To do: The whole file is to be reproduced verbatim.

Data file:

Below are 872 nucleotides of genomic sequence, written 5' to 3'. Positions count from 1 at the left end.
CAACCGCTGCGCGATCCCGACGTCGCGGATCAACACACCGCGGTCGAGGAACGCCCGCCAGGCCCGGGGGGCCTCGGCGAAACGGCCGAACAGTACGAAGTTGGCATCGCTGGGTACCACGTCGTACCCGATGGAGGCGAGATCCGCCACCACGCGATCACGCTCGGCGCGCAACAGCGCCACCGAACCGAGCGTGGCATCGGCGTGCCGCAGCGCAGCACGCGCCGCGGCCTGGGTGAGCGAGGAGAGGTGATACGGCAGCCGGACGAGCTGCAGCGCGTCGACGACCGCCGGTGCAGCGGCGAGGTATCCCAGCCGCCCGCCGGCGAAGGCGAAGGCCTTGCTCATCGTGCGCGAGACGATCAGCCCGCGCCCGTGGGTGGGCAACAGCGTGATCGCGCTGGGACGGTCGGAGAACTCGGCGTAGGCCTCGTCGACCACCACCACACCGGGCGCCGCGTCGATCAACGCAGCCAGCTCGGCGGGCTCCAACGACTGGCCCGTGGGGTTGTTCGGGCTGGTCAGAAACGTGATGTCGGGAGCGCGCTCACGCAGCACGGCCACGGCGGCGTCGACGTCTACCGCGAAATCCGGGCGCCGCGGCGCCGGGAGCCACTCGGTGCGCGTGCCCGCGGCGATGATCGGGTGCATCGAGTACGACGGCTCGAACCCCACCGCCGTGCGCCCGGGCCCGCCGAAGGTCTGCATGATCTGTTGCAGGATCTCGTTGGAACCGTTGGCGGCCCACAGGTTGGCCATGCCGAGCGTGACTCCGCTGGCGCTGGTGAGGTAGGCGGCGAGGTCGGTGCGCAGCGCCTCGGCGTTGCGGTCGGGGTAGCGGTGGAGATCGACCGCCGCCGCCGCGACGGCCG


Below are 872 nucleotides of genomic sequence, written 5' to 3'. Positions count from 1 at the left end.
CAACCGCTGCGCGATCCCGACGTCGCGGATCAACACACCGCGGTCGAGGAACGCCCGCCAGGCCCGGGGGGCCTCGGCGAAACGGCCGAACAGTACGAAGTTGGCATCGCTGGGTACCACGTCGTACCCGATGGAGGCGAGATCCGCCACCACGCGATCACGCTCGGCGCGCAACAGCGCCACCGAACCGAGCGTGGCATCGGCGTGCCGCAGCGCAGCACGCGCCGCGGCCTGGGTGAGCGAGGAGAGGTGATACGGCAGCCGGACGAGCTGCAGCGCGTCGACGACCGCCGGTGCAGCGGCGAGGTATCCCAGCCGCCCGCCGGCGAAGGCGAAGGCCTTGCTCATCGTGCGCGAGACGATCAGCCCGCGCCCGTGGGTGGGCAACAGCGTGATCGCGCTGGGACGGTCGGAGAACTCGGCGTAGGCCTCGTCGACCACCACCACACCGGGCGCCGCGTCGATCAACGCAGCCAGCTCGGCGGGCTCCAACGACTGGCCCGTGGGGTTGTTCGGGCTGGTCAGAAACGTGATGTCGGGAGCGCGCTCACGCAGCACGGCCACGGCGGCGTCGACGTCTACCGCGAAATCCGGGCGCCGCGGCGCCGGGAGCCACTCGGTGCGCGTGCCCGCGGCGATGATCGGGTGCATCGAGTACGACGGCTCGAACCCCACCGCCGTGCGCCCGGGCCCGCCGAAGGTCTGCATGATCTGTTGCAGGATCTCGTTGGAACCGTTGGCGGCCCACAGGTTGGCCATGCCGAGCGTGACTCCGCTGGCGCTGGTGAGGTAGGCGGCGAGGTCGGTGCGCAGCGCCTCGGCGTTGCGGTCGGGGTAGCGGTGGAGATCGACCGCCGCCGCCGCGACGGCCG